Vesta very carefully observed the station at which she and her father got off the train, which direction they went from the foot of the stairs, and the building they entered, where her father rented big glass slides for the stereoptican projector he used in his


public lectures. After picking out the slides he wanted for the next meetings, he gave them to Vesta to take home, while he went to his office for the day's work.

When Vesta was 10, M. L. and Annie decided that she was old enough to accompany her father on an ocean voyage to Denmark. He arranged to have her stay with a family near the Skodsborg Sanitarium while he went to Germany to attend the Northern European Division council.

Because M. L. was working for Scandinavians in Brooklyn, all parts of the church services were in Danish. However, English was used in the church school the girls attended. Wanting their girls to speak Danish, as well as English, M. L. and Annie decided on two measures to offset the English regularly used in the home: They would conduct family worship from the Danish Bible, and they would pay the girls a penny for each hour in which they conversed only in Danish. The plan worked, and the girls' Danish was saved from oblivion.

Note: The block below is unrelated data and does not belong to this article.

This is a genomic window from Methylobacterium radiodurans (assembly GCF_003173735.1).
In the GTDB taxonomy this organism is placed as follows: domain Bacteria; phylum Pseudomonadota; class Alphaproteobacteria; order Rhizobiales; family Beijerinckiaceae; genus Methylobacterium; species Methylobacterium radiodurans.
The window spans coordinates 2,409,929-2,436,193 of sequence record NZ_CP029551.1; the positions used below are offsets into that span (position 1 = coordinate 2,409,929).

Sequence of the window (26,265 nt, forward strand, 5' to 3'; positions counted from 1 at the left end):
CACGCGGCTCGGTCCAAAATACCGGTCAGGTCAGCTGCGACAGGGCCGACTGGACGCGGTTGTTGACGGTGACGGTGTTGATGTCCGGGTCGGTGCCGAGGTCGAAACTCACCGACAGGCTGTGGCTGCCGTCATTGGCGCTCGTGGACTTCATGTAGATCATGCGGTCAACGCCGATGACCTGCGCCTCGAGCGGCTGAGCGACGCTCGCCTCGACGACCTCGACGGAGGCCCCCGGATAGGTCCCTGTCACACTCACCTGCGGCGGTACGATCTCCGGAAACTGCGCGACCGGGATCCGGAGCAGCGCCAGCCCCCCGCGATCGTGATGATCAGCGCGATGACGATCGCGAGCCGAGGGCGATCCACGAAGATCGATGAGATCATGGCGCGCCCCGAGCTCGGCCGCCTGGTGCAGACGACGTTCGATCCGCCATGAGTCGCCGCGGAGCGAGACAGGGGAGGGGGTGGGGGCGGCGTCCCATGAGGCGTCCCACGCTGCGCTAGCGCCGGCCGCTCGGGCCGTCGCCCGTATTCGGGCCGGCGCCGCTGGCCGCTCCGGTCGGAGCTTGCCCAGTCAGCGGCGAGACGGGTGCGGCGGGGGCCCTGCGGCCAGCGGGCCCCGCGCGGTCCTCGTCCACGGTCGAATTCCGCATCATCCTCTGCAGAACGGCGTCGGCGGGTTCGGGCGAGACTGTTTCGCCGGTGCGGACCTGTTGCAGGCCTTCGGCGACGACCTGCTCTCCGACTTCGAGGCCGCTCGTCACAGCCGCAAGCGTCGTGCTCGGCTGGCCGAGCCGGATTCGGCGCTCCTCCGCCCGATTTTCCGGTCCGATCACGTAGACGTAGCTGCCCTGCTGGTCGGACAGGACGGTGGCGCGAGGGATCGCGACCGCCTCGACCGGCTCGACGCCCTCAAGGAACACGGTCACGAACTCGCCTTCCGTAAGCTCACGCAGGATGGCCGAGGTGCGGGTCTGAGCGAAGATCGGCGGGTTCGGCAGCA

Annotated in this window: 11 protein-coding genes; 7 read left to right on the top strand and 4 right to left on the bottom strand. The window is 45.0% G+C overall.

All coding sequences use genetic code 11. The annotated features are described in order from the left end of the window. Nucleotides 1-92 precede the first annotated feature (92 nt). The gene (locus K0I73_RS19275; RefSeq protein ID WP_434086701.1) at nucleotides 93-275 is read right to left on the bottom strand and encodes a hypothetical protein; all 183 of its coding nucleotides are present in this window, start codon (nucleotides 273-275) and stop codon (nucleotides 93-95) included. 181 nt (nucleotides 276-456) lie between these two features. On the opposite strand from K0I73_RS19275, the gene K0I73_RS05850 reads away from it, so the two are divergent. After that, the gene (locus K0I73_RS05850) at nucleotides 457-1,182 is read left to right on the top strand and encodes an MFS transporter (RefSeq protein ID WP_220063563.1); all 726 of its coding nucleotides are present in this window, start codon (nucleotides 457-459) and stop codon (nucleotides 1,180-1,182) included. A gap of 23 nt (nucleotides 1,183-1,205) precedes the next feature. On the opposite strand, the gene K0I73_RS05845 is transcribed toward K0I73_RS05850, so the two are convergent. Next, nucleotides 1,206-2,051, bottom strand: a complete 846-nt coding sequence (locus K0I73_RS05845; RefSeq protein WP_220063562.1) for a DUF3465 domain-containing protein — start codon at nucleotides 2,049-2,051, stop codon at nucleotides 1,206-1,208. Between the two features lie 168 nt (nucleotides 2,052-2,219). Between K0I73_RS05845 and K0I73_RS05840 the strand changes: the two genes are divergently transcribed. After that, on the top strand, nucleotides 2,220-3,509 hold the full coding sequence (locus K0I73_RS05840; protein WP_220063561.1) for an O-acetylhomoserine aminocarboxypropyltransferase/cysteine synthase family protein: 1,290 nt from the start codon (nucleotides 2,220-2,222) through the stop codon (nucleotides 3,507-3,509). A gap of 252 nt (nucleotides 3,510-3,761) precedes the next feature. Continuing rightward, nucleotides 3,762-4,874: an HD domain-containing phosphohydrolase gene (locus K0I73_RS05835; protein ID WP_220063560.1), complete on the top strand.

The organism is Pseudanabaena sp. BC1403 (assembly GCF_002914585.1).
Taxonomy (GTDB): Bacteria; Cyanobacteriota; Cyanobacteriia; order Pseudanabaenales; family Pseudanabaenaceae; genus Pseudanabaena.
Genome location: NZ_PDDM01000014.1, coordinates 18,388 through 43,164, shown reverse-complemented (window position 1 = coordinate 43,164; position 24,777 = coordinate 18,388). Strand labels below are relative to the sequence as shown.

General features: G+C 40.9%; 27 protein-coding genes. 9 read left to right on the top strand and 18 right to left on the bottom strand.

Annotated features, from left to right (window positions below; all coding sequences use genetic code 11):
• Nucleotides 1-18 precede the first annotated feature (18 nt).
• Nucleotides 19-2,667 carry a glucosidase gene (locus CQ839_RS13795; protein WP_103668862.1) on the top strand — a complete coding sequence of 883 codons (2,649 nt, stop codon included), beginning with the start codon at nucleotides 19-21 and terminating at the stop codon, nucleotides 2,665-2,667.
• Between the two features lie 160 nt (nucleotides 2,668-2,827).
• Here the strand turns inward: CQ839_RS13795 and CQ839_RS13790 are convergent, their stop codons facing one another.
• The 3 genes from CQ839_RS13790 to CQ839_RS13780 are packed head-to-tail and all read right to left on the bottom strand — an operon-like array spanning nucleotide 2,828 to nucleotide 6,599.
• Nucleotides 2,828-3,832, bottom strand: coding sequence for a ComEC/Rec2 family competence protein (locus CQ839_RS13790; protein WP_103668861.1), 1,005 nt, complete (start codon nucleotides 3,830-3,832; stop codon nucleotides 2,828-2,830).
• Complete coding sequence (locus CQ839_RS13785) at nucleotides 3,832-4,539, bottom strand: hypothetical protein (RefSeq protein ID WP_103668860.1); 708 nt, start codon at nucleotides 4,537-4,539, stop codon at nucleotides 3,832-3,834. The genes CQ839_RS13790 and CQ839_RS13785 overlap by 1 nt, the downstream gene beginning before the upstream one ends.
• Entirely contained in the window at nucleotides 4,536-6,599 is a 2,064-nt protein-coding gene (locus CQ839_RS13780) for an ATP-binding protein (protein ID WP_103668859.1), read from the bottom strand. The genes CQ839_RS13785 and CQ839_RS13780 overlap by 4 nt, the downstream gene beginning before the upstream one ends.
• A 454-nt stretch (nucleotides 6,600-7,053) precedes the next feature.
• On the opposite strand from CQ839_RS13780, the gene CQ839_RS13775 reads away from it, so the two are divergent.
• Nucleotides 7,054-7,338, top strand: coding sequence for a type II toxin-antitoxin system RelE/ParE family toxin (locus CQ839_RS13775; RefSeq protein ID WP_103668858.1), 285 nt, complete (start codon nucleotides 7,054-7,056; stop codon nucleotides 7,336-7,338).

M. L. taught his girls to ice-skate and swim. In those days Coney Island was not commercialized; it had only one hotel, and the lovely beaches were unspoiled. The drawback was the excessive clothing the girls and women had to drag through the water:

sleeves, and skirts that covered long bloomers. One day the beach man came along and told Vesta she must be sure to wear stockings on the beach and in the water.

The Andreasen family split up during 1909. It had to do with church school. It was not possible to operate a church school that year, and M. L. and Annie would not even consider sending the girls to a Brooklyn public school, even though Brooklyn's schools belonged to one of the best school systems in the country. They finally decided to divide forces. Annie and the girls went to South Lancaster,


Massachusetts, where there was a good school, and M. L. got himself a room in Manhattan, near his office, where he served as president of the Greater New York Conference. In referring to this period of temporary singleness, M. L. used to tell his students about letting his used dishes sit until he had to sandpaper them clean.

* "Roebling, John Augustus and Washington Augustus," The New Encyclopaedia Britannica, Macropaedia, vol. 15.